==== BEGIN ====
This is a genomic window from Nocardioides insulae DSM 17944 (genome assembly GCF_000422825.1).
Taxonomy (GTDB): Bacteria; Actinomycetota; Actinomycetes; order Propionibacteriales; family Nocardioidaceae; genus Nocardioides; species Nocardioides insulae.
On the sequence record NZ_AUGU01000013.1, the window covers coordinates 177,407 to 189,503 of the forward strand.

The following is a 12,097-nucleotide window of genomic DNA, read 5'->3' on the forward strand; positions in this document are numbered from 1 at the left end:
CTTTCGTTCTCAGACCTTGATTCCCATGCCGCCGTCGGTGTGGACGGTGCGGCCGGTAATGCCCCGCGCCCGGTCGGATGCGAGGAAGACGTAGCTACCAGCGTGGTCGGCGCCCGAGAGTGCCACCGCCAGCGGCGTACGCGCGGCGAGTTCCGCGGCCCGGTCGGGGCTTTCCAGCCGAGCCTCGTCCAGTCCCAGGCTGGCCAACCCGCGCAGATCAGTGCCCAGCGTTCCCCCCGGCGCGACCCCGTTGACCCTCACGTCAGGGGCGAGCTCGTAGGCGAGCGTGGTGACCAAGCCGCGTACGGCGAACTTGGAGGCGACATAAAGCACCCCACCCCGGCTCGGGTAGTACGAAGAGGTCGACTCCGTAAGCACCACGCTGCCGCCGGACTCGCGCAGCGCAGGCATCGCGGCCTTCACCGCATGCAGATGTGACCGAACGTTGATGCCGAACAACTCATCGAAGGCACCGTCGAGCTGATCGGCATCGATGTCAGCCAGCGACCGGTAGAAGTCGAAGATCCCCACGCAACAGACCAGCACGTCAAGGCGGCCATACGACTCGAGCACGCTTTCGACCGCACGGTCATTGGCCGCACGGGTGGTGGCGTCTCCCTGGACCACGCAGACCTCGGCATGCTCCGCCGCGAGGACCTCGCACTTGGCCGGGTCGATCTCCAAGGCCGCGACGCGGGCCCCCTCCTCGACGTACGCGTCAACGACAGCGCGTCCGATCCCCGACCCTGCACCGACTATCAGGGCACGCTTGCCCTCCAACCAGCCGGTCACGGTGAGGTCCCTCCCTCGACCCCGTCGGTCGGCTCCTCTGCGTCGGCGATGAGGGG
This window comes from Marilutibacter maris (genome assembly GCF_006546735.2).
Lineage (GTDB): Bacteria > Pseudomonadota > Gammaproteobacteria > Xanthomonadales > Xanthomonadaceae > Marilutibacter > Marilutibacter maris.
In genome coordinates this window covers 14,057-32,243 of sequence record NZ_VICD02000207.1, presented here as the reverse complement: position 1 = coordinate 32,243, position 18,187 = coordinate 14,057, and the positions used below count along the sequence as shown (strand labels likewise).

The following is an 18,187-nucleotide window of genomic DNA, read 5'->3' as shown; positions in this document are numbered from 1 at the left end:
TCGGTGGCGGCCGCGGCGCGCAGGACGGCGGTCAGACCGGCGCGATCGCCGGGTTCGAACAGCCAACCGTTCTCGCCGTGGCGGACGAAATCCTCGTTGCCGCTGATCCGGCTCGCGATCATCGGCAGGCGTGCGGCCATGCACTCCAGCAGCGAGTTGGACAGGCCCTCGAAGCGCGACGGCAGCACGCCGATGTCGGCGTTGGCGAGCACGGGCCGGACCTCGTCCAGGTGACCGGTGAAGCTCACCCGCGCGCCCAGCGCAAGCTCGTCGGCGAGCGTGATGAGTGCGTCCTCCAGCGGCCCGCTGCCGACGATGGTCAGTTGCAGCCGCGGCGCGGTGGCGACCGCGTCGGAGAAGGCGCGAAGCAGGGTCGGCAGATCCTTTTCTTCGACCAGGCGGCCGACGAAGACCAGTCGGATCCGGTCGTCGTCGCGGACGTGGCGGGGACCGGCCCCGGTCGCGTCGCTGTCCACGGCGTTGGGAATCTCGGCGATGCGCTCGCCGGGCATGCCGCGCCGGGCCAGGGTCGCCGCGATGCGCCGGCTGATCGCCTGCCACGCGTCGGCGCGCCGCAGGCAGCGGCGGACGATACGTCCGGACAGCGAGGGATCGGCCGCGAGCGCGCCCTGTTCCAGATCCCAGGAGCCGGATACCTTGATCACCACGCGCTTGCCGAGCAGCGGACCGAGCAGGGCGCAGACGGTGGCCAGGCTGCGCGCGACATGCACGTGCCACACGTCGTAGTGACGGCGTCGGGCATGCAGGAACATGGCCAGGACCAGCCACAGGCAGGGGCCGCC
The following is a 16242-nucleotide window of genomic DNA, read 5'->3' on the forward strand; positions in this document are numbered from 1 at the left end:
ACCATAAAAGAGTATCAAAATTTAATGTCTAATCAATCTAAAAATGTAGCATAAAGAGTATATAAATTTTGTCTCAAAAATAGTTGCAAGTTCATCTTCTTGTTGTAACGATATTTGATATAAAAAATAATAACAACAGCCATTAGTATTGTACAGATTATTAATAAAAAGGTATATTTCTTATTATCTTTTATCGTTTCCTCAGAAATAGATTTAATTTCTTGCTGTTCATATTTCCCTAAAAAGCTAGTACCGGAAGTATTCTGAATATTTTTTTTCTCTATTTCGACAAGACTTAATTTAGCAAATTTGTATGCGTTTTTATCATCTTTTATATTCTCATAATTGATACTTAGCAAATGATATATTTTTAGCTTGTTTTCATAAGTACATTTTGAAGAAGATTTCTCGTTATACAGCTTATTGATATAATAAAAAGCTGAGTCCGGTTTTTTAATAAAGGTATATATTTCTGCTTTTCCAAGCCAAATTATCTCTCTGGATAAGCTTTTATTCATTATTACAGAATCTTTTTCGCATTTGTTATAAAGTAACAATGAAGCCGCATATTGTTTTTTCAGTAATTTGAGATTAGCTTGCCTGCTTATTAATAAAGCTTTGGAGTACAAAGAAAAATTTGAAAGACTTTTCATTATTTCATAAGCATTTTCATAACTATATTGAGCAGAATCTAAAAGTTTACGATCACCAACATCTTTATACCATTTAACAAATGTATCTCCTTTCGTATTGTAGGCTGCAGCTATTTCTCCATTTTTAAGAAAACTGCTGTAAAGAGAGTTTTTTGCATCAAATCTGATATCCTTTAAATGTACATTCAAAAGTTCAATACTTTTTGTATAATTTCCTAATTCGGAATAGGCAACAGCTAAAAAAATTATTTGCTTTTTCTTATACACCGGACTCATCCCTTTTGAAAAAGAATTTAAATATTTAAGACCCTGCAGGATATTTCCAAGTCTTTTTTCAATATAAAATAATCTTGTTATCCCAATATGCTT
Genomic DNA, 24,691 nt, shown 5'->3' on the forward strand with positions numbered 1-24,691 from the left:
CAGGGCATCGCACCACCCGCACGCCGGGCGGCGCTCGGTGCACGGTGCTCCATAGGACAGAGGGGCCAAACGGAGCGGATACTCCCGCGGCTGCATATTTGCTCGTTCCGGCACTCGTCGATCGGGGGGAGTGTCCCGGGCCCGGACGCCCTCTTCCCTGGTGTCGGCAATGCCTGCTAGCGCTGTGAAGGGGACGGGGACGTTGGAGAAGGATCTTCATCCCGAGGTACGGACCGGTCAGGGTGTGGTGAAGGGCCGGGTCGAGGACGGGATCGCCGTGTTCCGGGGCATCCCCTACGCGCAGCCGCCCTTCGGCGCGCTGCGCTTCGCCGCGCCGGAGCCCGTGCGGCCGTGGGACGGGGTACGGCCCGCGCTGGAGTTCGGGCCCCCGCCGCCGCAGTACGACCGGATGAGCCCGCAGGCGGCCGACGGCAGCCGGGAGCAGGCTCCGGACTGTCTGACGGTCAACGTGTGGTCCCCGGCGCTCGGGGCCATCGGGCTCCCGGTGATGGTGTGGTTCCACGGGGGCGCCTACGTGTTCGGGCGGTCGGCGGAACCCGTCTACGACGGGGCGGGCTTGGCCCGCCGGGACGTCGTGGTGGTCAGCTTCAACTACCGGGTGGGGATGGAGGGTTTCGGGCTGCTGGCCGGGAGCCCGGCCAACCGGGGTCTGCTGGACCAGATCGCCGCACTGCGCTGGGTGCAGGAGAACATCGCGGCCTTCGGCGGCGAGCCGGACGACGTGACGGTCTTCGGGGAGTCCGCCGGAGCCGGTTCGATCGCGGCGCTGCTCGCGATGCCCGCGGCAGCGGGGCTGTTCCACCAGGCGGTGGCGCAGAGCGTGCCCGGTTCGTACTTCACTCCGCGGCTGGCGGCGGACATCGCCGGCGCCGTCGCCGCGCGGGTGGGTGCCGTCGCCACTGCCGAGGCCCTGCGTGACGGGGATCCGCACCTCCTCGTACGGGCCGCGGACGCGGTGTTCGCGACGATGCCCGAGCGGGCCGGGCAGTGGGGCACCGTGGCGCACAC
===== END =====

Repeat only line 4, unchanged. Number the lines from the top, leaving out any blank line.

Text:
The following is a 12,097-nucleotide window of genomic DNA, read 5'->3' on the forward strand; positions in this document are numbered from 1 at the left end: